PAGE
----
In California, employees have a right to take time off work to vote if they do not have enough time outside of working hours to do so in a statewide election.1 Although employees may take off as much time needed to be able to vote, only two hours must be paid leave.2 The employer may not require the use of paid vacation or other forms of accrued paid time off.3
This right to paid voting leave extends to all employees in California, whether they work for a public agency or a private employer.4 This article will explain when an employee is entitled to leave, when that leave must be taken, the obligations of both the employer and the employee in reference to that leave, and the impact of early voting and vote-by-mail laws on the necessary provision of time off.
When Is an Employee Entitled to Leave to Vote?☍ Click to Copy a Link to This Chapter
Statewide Elections Only
An employee may only be entitled to leave to vote in a statewide election.5 This would exclude elections where only local or municipal candidates or ballot measures are at issue, and the election is being held only in certain cities or counties.6 It would, however, include primary elections, as long as the elections are statewide.
Employee Must Not Have Time to Vote Outside of Working Hours
The law is intended to provide an opportunity to vote to employees who would not be able to do so because of their jobs.7 But because polls in California are open from 7:00 a.m. to 8:00 p.m., many employees have adequate time to vote during nonworking hours.
A California court considering whether an employee should have been granted time off to vote found that because the employee’s shift ended at 3:30 p.m., while the polls closed at 8:00 p.m., the employee had sufficient time outside of working hours to cast his vote.8 Although this case was an unpublished opinion, and thus not binding law, it likely reflects what a court would find if similar circumstances were alleged by an employee.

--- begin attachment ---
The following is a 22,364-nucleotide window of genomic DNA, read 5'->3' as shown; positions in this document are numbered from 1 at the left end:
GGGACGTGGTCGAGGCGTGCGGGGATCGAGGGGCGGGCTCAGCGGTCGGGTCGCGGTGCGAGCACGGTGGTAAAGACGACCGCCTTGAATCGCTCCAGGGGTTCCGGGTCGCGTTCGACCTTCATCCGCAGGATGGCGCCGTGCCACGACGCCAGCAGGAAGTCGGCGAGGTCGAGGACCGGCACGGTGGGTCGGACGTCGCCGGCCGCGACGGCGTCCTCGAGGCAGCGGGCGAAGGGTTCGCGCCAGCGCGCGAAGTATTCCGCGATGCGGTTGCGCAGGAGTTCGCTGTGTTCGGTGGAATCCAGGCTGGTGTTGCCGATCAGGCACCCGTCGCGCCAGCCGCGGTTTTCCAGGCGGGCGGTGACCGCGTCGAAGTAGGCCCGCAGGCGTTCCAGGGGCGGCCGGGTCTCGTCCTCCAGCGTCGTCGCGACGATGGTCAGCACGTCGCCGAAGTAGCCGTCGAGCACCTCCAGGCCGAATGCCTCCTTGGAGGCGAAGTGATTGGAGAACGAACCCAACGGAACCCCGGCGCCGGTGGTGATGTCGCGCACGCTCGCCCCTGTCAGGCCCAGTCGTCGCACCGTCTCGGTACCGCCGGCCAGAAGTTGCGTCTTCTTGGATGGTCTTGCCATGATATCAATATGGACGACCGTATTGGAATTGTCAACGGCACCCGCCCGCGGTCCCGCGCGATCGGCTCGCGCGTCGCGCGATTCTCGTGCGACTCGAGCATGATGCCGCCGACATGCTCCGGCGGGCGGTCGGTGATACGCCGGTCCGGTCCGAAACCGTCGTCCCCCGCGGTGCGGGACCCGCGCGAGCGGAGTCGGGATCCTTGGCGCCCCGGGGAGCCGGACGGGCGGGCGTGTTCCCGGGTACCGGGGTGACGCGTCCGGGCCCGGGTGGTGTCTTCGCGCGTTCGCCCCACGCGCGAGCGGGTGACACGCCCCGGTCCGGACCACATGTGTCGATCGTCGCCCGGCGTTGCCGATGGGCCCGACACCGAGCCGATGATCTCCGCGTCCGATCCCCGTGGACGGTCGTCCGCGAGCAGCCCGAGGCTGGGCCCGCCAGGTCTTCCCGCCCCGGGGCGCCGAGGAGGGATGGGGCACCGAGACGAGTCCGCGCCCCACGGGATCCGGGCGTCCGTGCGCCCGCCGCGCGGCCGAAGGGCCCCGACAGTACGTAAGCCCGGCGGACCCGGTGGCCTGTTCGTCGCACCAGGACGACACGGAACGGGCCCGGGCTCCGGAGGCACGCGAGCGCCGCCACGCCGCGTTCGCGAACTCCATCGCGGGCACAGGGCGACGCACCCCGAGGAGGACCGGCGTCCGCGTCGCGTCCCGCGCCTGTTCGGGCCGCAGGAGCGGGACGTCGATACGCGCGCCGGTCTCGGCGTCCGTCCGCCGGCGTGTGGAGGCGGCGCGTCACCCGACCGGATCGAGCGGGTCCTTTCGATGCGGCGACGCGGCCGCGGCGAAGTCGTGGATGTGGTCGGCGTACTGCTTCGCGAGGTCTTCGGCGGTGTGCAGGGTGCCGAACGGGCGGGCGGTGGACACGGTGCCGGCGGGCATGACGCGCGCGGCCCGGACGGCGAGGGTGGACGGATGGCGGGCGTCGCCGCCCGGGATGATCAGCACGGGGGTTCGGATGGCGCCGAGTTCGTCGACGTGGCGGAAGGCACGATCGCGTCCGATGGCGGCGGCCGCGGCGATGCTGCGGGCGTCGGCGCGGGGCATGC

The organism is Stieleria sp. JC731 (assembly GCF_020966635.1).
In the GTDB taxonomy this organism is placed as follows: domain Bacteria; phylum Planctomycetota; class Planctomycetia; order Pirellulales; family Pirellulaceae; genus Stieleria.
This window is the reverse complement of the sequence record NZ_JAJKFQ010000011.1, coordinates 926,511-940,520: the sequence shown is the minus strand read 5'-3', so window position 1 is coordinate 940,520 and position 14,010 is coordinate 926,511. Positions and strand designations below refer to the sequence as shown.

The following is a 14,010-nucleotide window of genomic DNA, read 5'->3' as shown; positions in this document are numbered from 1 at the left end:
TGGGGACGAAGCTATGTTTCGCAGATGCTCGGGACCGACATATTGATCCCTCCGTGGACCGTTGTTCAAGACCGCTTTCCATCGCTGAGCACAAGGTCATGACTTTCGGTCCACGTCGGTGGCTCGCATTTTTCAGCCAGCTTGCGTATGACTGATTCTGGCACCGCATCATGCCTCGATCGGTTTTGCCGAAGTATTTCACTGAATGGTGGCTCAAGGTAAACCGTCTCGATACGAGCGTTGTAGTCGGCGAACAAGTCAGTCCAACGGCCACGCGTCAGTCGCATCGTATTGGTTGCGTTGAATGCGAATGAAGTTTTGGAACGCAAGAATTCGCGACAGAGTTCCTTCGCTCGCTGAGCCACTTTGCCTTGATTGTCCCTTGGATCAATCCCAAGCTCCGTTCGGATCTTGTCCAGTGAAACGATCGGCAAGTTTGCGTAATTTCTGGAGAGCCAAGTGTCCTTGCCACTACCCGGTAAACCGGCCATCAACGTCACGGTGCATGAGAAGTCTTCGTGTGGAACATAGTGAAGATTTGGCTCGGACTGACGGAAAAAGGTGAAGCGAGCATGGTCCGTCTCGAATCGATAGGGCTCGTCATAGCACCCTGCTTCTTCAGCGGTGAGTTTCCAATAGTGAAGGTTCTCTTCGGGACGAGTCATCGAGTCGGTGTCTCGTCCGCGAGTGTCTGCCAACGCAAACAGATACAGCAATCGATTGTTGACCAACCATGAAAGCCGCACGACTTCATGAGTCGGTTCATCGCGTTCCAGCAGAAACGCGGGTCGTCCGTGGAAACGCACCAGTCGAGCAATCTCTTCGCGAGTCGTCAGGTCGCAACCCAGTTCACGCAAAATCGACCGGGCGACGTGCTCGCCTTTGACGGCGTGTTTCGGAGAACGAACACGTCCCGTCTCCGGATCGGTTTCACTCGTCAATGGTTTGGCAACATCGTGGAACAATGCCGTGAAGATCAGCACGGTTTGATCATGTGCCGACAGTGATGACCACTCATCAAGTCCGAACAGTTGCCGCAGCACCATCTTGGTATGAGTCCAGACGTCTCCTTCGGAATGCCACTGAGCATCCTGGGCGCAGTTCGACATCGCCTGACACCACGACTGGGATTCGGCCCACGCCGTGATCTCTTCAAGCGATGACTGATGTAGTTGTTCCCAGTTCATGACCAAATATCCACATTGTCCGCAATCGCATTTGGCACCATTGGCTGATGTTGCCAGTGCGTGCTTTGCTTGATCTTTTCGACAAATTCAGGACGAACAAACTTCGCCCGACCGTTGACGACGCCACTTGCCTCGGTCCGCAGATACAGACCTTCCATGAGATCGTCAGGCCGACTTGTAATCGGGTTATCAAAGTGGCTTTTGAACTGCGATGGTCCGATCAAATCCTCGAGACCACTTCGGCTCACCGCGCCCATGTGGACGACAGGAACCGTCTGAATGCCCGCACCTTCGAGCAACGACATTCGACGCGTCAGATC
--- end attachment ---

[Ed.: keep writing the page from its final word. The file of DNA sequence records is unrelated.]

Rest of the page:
Examples of why an employee may not have enough time to vote during non-work hours include:
- The employee is working a very long shift on election day.
- The employee lives a great distance from work and would not have time to get to the proper polling place in time.
- The employee is scheduled to be working out of town on election day.
In addition, all counties in California permit mail-in voting and many allow early voting may impact the determination of whether an employees would not be able to vote without being granted time off from work.
When Must Leave Be Taken?
The leave must be taken at the beginning or end of the employee’s regular working shift, whichever allows the most time for voting and the least time off from working, unless the employer and employee make other arrangements.9
No Right Under Federal Law
Federal law does not provide employees the right to take time off to vote in federal elections. Federal elections, however, almost always occur on the same day as statewide elections. So, if an employee is entitled to leave under California law, that employee may use that time off to vote for any candidates for federal office who are on the ballot alongside candidates for state office.
Required Notices☍ Click to Copy a Link to This Chapter
Employers Must Give Notice of the Right to Take Voting Leave
Employers are required to post a notice to employees advising them of their right to take paid leave to vote in statewide elections.10 The notice must be posted at least 10 days before a statewide election, must be conspicuous, and should either be in the workplace itself or in a place where employees are likely to see it as they arrive at or depart from work.11
Time Off to Vote Notices (Opens in new window) may be downloaded for free from the California Secretary of State’s website. They are available in English and nine other languages.
For employees working outside of the office, either at home or at a different location, employers should consider emailing a copy of the notice or otherwise ensuring that all employees are made aware of their leave rights.
Employees Must Give Notice of Intent to Take Leave